Satisfied that all eyes are on him, he catapults off the platform, somersaulting and twisting before slicing the water.
The divers roam the area with pails for tips, knowing cliff-diving has become a tourist attraction.
We speak to one of the divers who looks no older than 18. "It is dangerous, but I have a child to feed and I do this to keep myself out of other troubles," he says.
To many divers, this sport provides income and keeps them out of crime in a country that is permeated with drug activity and gangs.
For our own seaside action, we go on a two-hour horseback tour at the Braco Stables in Falmouth, Trelawny. The ride takes us through the distinguished Braco estate, trotting onto the north coast beach where we ride our horses unsaddled into the teal Caribbean Sea. It is exhilarating floating on a horse swimming through the clear water.
We break away from the crowds and drive to Black River, capital of St Elizabeth parish on the south coast and an area less visited by tourists.
There is a vintage feel to the town, marked by dilapidated but vibrant Georgian architecture.
The river, the second longest in Jamaica, is a wildlife reserve for about 300 crocodiles. We embark on a safari (J. Charles Swaby's Black River Safari; tel: +876-965-2513; admission: $25) up the river morass that resembles an ebony glass sheet, meandering through gnarled mangroves, trying to spot crocodiles.
The crocodiles look like floating logs, until they start gliding towards the boat as our guide makes cawing noises to attract them.
Black River is also a birdwatcher's paradise. It is home to egrets, herons, jacanas and about 100 other species of birds.
RUM AND JERK
As the Caribbean is the heart of rum production, we make it a point to visit the Appleton rum distillery (www.appletonestate.com; admission: $35) in the Nassau Valley.
The sweet but yeasty smell of sugar molasses hangs in the air, welcoming us to the manicured lawns of the largest and oldest rum estate in Jamaica.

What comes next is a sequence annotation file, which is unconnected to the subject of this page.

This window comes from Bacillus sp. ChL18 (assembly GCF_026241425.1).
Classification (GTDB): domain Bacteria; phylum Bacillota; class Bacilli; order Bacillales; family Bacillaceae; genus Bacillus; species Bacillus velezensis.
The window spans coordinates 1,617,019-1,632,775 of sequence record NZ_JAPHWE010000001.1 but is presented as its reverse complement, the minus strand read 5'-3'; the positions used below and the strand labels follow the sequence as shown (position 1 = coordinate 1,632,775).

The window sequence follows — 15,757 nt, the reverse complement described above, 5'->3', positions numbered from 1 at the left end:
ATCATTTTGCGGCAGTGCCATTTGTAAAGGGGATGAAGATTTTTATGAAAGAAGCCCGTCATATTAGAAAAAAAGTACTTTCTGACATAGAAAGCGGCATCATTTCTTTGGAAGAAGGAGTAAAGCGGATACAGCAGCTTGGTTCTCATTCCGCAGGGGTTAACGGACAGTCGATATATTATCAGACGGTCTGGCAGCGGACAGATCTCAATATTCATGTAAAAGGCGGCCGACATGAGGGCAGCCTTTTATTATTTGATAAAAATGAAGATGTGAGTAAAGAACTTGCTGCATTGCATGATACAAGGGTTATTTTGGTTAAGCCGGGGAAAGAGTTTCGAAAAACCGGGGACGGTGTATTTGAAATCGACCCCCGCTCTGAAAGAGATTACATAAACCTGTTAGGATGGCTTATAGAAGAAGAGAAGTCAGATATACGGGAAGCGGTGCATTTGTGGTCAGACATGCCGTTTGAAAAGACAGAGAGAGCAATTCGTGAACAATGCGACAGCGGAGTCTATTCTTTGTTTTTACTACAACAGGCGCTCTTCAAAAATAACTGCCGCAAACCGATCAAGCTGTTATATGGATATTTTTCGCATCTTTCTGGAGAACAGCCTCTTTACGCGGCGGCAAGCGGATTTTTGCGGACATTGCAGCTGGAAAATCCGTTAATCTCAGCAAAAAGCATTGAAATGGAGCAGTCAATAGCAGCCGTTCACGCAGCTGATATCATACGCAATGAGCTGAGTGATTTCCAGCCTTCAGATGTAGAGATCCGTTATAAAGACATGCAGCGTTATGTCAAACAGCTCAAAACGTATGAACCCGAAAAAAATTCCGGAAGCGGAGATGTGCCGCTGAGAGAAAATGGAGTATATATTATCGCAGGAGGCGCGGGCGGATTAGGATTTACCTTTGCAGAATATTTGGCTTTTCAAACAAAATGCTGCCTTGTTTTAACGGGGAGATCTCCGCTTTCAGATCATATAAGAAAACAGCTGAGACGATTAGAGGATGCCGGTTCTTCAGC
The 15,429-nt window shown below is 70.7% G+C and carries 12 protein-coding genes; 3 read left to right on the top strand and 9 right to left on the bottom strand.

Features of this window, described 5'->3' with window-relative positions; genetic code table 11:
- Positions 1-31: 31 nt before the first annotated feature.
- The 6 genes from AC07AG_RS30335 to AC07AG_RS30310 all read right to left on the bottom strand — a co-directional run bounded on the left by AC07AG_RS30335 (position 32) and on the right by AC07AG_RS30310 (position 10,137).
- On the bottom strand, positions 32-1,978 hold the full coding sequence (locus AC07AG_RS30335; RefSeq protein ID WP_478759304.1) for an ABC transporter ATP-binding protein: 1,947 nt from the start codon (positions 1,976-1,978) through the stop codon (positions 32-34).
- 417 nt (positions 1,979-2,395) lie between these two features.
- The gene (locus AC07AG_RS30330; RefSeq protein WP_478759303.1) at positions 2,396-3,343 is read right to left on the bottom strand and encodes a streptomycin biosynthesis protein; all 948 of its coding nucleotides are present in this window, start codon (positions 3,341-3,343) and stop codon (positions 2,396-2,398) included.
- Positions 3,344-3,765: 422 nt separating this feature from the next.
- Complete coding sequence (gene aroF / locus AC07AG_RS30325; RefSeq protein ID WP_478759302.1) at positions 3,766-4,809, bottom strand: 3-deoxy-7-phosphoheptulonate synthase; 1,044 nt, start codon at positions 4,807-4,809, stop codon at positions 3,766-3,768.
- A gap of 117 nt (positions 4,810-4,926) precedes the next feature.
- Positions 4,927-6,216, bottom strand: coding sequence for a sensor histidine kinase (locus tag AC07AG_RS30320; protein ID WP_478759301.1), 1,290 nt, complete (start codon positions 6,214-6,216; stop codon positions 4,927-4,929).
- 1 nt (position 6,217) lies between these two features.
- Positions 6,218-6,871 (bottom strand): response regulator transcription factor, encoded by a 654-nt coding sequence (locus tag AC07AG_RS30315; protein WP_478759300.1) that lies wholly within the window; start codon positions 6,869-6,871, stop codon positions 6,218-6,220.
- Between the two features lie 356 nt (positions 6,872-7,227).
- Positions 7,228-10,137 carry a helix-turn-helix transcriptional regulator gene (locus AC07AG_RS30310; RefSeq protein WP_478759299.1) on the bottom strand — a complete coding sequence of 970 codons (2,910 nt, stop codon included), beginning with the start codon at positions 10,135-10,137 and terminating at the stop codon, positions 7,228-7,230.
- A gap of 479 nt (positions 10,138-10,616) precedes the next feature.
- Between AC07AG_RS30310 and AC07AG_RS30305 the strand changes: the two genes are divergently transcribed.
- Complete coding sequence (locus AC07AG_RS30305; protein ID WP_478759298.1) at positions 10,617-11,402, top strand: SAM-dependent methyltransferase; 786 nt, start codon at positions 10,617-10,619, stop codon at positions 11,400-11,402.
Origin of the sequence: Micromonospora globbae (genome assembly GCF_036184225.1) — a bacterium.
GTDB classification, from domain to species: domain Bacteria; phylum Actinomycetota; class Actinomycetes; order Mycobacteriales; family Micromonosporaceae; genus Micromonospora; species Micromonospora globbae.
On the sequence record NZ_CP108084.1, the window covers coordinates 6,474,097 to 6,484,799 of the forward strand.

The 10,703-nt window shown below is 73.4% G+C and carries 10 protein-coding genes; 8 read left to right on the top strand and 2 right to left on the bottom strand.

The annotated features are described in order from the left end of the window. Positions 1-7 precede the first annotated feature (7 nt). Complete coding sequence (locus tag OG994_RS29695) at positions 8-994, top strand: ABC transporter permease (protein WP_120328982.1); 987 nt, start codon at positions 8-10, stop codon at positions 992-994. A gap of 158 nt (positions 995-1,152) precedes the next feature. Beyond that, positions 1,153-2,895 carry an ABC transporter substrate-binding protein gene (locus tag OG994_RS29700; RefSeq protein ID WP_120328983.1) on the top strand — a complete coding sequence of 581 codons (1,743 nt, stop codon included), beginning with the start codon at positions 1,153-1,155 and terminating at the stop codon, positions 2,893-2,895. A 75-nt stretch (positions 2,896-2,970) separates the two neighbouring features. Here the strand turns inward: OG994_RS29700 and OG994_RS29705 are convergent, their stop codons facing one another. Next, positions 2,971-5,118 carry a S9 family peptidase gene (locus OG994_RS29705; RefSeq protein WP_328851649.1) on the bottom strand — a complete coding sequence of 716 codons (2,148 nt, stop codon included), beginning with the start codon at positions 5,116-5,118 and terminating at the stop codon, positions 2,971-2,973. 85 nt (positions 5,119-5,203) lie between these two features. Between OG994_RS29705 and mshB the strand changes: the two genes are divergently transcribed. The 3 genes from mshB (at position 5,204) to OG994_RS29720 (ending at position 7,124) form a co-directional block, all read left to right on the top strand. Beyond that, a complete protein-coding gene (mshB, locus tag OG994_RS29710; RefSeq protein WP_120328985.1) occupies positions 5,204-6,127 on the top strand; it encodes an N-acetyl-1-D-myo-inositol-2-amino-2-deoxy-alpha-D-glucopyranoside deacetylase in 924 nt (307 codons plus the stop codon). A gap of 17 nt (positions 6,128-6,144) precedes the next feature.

We learn about the history of rum distillation - from having a donkey work the mill to extract sugarcane juice in the early days to the current process of producing rum in 200-year-old copper pots. The ageing warehouse, in which barrels of rum rest, is enormous.
The icing on the cake is when visitors get to sample at least 10 varieties of rum, ranging from younger white rums to aged caramel-hued ones.
Jamaican rum is generally fruity but pungent. I particularly enjoy the Appleton rum cream, which is reminiscent of Bailey's Irish cream, though smoother and more potent.
Our favourite Jamaican culinary experience is feasting on traditional jerk chicken.
Jerk is a native style of cooking meats with a hot spice rub of pimento, scotch bonnet peppers, thyme, scallions and ginger. The chicken is grilled over sweetwood and pimento woodlog, both grown in Jamaica's native environment. This makes the flavours of jerk cooking difficult to replicate elsewhere.
The results are moist pieces of poultry with a smoky, addictive flavour. The meat is sweet and spicy at the same time and the skin is nicely crisp and somewhat blackened from the grill.
Jerk chicken is available at most streetside stalls, but we love the ones at Scotchies in Montego Bay, a diner recommended by locals for its mouth-watering renditions.
A DAY IN RURAL JAMAICA
Determined to delve deeper into the authentic side of Jamaica, we ask our driver to take us to the countryside to see how the locals live.
"Irie, mon," he says with characteristic can-do attitude. (Irie means fabulous in patois.)